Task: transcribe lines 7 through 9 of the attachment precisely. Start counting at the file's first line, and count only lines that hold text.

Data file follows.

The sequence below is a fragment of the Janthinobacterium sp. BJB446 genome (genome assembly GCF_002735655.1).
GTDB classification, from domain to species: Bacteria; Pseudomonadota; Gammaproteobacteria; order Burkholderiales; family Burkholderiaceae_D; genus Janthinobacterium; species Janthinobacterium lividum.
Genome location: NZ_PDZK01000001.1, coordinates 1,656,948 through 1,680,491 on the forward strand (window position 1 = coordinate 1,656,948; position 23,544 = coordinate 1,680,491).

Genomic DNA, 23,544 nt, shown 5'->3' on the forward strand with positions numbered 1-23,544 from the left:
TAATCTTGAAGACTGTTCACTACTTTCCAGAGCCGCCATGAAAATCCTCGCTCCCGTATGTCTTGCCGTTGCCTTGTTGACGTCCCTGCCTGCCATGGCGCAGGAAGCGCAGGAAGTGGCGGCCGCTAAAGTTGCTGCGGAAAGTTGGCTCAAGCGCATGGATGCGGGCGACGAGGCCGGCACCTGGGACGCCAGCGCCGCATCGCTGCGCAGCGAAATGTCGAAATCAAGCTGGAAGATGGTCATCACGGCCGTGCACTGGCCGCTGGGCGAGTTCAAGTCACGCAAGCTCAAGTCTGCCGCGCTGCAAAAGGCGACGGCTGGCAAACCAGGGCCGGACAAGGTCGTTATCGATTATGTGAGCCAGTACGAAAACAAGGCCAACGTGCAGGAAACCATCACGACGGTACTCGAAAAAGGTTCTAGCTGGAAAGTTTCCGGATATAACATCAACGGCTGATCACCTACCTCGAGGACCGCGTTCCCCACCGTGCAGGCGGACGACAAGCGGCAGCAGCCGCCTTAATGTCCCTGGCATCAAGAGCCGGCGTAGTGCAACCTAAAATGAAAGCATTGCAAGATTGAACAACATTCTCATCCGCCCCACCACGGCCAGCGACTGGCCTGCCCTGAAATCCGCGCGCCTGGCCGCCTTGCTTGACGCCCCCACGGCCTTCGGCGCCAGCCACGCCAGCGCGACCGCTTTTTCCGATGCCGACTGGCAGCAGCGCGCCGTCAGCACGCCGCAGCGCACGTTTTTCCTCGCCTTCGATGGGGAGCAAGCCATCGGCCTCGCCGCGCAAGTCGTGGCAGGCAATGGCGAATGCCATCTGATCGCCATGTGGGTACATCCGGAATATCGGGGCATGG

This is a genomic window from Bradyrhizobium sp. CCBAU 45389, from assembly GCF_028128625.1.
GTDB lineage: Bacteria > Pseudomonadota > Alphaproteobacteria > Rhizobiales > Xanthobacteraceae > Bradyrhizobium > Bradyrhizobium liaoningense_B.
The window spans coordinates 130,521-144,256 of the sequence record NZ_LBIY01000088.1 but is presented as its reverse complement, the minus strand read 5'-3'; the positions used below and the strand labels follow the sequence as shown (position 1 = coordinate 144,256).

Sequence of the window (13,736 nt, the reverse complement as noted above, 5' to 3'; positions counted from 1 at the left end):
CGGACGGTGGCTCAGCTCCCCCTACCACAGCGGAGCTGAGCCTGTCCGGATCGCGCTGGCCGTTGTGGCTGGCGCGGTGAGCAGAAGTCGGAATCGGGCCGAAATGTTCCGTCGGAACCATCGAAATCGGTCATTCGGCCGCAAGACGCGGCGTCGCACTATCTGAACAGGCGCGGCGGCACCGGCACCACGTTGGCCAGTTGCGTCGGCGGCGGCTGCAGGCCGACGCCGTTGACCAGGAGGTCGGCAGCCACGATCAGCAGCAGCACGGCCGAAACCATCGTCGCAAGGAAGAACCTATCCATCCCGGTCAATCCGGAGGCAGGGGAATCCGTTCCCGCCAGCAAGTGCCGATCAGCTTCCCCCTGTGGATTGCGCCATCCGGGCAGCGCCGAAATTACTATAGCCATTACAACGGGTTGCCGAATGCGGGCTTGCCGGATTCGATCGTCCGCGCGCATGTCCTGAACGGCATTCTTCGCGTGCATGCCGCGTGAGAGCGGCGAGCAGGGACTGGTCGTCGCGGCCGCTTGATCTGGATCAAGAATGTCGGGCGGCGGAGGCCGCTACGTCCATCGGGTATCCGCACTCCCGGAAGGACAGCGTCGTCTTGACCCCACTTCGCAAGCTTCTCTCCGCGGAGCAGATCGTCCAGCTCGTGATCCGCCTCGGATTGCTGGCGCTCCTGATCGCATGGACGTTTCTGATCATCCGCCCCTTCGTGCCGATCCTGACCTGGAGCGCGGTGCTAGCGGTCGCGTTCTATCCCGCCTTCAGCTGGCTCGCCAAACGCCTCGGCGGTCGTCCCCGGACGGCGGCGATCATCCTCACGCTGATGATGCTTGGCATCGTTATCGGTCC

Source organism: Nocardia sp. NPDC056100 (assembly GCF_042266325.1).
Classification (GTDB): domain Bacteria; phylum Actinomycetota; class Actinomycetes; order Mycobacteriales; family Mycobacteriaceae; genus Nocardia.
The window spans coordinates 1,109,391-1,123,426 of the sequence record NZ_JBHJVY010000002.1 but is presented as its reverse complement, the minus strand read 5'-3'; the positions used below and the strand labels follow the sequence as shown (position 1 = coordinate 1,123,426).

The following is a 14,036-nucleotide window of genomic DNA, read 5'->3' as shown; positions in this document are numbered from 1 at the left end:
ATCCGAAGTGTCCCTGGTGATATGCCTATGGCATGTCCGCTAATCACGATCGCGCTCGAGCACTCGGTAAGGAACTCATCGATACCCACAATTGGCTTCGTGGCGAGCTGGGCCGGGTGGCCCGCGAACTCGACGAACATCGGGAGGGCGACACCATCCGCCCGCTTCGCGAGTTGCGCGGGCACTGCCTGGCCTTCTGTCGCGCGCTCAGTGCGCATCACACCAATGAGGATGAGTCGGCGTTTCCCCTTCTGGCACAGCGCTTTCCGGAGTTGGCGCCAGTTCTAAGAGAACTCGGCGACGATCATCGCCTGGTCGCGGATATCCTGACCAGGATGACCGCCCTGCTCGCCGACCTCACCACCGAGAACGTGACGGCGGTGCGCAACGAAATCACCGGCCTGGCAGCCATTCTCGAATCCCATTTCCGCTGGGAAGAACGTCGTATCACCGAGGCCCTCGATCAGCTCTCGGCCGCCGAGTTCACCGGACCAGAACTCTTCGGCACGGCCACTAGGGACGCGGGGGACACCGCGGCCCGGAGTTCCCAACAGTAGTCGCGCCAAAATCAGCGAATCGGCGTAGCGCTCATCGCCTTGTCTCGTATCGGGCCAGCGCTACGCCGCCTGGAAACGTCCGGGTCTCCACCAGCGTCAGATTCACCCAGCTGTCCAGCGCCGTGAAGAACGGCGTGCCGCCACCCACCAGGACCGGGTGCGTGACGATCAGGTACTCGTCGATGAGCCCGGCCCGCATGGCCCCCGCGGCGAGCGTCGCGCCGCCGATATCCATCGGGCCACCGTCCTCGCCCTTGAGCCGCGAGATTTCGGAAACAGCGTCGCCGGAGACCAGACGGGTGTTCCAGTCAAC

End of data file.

GTDB lineage: Bacteria > Pseudomonadota > Alphaproteobacteria > Rhizobiales > Xanthobacteraceae > Bradyrhizobium > Bradyrhizobium liaoningense_B.
The window spans coordinates 130,521-144,256 of the sequence record NZ_LBIY01000088.1 but is presented as its reverse complement, the minus strand read 5'-3'; the positions used below and the strand labels follow the sequence as shown (position 1 = coordinate 144,256).

Sequence of the window (13,736 nt, the reverse complement as noted above, 5' to 3'; positions counted from 1 at the left end):